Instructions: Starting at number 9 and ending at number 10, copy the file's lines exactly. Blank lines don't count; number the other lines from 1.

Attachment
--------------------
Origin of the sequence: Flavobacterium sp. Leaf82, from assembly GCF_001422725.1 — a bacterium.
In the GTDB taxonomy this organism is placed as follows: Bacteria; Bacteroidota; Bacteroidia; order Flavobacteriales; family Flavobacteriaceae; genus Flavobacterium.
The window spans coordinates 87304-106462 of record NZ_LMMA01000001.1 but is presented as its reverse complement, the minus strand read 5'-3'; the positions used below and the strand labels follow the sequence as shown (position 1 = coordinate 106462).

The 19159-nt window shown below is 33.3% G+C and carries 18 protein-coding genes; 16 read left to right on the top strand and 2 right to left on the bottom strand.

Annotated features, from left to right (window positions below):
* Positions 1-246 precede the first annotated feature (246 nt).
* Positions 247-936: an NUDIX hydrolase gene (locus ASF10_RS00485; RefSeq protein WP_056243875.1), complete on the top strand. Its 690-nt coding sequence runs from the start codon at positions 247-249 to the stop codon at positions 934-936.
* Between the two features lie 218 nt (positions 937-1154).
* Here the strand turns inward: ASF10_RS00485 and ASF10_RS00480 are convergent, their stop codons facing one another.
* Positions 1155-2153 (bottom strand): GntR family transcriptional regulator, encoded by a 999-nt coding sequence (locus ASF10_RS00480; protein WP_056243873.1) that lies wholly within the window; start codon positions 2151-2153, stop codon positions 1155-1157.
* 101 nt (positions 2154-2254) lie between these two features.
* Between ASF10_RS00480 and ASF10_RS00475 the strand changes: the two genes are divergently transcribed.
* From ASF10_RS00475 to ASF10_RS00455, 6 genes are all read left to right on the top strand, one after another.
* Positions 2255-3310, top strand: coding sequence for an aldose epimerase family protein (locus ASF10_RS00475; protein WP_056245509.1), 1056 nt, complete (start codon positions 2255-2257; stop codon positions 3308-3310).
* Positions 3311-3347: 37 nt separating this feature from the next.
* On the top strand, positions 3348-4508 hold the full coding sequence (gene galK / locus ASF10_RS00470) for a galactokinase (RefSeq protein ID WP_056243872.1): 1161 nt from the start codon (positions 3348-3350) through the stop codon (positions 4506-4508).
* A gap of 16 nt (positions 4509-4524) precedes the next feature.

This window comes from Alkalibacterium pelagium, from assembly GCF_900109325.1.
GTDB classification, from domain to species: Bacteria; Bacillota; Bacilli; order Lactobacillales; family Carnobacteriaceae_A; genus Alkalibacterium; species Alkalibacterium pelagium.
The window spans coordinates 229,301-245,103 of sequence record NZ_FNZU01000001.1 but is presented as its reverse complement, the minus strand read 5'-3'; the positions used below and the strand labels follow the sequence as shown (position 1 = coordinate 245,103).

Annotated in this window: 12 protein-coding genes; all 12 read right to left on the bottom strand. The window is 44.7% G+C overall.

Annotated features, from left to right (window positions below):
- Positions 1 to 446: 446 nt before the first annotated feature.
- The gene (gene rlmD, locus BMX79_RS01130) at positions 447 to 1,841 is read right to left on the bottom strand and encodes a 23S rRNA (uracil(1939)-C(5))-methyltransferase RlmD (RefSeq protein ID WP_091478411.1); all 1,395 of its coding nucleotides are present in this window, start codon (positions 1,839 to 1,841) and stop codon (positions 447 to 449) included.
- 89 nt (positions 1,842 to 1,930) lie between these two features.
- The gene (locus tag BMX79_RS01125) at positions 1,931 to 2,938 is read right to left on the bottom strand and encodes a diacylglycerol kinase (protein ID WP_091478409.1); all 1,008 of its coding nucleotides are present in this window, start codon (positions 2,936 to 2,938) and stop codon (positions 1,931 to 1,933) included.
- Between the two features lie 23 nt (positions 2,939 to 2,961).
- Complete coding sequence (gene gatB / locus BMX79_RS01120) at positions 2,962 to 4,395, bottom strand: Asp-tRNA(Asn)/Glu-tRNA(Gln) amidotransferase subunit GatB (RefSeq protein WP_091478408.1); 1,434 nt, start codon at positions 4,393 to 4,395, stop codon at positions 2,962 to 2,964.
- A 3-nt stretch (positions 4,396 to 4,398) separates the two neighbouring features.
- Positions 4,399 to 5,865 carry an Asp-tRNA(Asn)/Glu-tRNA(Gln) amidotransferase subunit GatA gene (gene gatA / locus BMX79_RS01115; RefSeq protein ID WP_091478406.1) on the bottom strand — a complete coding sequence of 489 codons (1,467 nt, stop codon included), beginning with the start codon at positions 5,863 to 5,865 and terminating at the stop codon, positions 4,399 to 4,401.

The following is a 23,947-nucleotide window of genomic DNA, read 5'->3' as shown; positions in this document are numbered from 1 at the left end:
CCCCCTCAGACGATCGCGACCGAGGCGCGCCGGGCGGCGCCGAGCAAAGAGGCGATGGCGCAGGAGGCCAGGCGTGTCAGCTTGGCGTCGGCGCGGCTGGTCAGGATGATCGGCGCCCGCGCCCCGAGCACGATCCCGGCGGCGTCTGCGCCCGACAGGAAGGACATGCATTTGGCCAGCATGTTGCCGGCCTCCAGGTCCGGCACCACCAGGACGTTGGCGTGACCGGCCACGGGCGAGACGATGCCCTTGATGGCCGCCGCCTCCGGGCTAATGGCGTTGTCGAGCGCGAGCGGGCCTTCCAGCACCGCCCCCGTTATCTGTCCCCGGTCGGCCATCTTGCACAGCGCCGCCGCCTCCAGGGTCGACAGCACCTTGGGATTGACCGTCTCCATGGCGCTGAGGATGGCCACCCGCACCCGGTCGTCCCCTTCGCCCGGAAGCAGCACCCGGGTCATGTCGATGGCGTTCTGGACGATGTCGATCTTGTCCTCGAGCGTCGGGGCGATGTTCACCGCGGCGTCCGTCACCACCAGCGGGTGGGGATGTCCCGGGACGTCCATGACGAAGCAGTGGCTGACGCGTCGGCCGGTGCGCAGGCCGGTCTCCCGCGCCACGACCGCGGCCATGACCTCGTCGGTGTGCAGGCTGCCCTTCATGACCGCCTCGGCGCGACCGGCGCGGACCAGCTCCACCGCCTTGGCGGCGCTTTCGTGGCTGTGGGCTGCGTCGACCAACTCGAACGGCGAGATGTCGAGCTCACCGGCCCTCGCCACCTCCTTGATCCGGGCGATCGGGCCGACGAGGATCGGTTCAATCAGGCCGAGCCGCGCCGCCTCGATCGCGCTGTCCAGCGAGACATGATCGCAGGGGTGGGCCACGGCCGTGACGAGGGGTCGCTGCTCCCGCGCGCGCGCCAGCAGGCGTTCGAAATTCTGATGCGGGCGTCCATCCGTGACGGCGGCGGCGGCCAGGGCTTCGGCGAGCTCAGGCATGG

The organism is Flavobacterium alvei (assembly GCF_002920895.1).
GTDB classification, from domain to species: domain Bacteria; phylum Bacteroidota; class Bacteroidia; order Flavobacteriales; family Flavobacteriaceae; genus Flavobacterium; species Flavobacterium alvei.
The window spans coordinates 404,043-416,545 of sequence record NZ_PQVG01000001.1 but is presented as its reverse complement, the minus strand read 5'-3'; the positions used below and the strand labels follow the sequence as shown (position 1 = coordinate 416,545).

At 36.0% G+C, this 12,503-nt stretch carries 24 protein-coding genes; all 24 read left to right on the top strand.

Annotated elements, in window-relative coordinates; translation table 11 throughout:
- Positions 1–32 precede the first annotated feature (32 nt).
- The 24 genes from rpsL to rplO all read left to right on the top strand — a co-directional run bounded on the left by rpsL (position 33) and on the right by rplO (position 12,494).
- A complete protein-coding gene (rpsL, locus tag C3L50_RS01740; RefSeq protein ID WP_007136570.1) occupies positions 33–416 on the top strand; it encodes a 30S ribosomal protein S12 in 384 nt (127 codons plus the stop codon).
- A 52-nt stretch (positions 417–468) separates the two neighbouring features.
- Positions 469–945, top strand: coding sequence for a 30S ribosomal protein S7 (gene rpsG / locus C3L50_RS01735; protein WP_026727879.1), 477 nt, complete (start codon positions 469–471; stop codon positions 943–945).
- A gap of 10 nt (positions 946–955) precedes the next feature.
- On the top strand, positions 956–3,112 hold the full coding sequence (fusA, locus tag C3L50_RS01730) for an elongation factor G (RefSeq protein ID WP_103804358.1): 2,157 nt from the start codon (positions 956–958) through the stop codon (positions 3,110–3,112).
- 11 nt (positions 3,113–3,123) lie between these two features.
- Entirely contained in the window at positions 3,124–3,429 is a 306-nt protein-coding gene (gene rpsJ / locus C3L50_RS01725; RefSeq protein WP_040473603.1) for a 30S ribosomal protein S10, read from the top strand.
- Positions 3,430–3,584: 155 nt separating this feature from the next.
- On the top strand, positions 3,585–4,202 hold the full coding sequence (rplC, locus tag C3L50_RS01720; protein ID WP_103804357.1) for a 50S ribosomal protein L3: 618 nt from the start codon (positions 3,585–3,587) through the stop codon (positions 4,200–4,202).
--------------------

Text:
* Here the strand turns inward: ASF10_RS00485 and ASF10_RS00480 are convergent, their stop codons facing one another.
* Positions 1155-2153 (bottom strand): GntR family transcriptional regulator, encoded by a 999-nt coding sequence (locus ASF10_RS00480; protein WP_056243873.1) that lies wholly within the window; start codon positions 2151-2153, stop codon positions 1155-1157.